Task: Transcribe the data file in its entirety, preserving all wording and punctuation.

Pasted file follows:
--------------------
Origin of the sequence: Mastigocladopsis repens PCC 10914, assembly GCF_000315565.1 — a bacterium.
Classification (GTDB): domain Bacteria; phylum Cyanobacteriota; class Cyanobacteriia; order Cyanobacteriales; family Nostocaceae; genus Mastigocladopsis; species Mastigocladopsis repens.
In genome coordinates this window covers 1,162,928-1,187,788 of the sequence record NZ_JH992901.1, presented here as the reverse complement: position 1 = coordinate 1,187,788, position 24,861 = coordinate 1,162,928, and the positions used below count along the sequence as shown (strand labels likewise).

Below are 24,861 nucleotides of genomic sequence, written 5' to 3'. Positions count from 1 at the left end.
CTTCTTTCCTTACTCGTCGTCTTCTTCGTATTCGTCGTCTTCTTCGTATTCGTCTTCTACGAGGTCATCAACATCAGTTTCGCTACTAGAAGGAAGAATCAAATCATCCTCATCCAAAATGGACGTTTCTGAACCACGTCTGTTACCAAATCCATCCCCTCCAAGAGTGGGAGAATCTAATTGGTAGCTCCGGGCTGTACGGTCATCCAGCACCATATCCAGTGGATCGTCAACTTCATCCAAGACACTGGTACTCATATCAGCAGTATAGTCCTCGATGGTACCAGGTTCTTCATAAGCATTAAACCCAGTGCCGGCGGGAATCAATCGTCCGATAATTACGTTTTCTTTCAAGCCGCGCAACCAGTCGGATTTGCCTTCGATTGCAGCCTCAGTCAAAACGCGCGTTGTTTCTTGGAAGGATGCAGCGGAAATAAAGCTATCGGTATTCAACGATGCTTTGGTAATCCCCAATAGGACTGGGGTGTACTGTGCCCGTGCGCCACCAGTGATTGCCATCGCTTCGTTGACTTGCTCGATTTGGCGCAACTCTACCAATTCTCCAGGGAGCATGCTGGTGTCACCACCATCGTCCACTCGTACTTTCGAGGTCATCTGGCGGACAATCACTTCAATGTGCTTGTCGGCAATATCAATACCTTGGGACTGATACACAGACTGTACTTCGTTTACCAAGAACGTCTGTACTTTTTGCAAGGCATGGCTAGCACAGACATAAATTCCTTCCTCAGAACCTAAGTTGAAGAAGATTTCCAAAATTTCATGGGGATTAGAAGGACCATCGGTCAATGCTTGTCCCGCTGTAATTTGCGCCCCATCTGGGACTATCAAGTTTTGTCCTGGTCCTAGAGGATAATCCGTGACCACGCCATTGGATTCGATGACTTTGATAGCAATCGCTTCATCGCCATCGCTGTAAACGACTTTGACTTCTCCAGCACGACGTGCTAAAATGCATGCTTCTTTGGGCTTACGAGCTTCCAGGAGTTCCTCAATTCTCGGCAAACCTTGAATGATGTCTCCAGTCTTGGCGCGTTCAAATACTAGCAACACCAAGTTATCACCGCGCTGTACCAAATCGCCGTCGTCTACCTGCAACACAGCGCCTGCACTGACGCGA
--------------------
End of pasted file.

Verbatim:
Origin of the sequence: Mastigocladopsis repens PCC 10914, assembly GCF_000315565.1 — a bacterium.
Classification (GTDB): domain Bacteria; phylum Cyanobacteriota; class Cyanobacteriia; order Cyanobacteriales; family Nostocaceae; genus Mastigocladopsis; species Mastigocladopsis repens.
In genome coordinates this window covers 1,162,928-1,187,788 of the sequence record NZ_JH992901.1, presented here as the reverse complement: position 1 = coordinate 1,187,788, position 24,861 = coordinate 1,162,928, and the positions used below count along the sequence as shown (strand labels likewise).

Below are 24,861 nucleotides of genomic sequence, written 5' to 3'. Positions count from 1 at the left end.
CTTCTTTCCTTACTCGTCGTCTTCTTCGTATTCGTCGTCTTCTTCGTATTCGTCTTCTACGAGGTCATCAACATCAGTTTCGCTACTAGAAGGAAGAATCAAATCATCCTCATCCAAAATGGACGTTTCTGAACCACGTCTGTTACCAAATCCATCCCCTCCAAGAGTGGGAGAATCTAATTGGTAGCTCCGGGCTGTACGGTCATCCAGCACCATATCCAGTGGATCGTCAACTTCATCCAAGACACTGGTACTCATATCAGCAGTATAGTCCTCGATGGTACCAGGTTCTTCATAAGCATTAAACCCAGTGCCGGCGGGAATCAATCGTCCGATAATTACGTTTTCTTTCAAGCCGCGCAACCAGTCGGATTTGCCTTCGATTGCAGCCTCAGTCAAAACGCGCGTTGTTTCTTGGAAGGATGCAGCGGAAATAAAGCTATCGGTATTCAACGATGCTTTGGTAATCCCCAATAGGACTGGGGTGTACTGTGCCCGTGCGCCACCAGTGATTGCCATCGCTTCGTTGACTTGCTCGATTTGGCGCAACTCTACCAATTCTCCAGGGAGCATGCTGGTGTCACCACCATCGTCCACTCGTACTTTCGAGGTCATCTGGCGGACAATCACTTCAATGTGCTTGTCGGCAATATCAATACCTTGGGACTGATACACAGACTGTACTTCGTTTACCAAGAACGTCTGTACTTTTTGCAAGGCATGGCTAGCACAGACATAAATTCCTTCCTCAGAACCTAAGTTGAAGAAGATTTCCAAAATTTCATGGGGATTAGAAGGACCATCGGTCAATGCTTGTCCCGCTGTAATTTGCGCCCCATCTGGGACTATCAAGTTTTGTCCTGGTCCTAGAGGATAATCCGTGACCACGCCATTGGATTCGATGACTTTGATAGCAATCGCTTCATCGCCATCGCTGTAAACGACTTTGACTTCTCCAGCACGACGTGCTAAAATGCATGCTTCTTTGGGCTTACGAGCTTCCAGGAGTTCCTCAATTCTCGGCAAACCTTGAATGATGTCTCCAGTCTTGGCGCGTTCAAATACTAGCAACACCAAGTTATCACCGCGCTGTACCAAATCGCCGTCGTCTACCTGCAACACAGCGCCTGCACTGACGCGA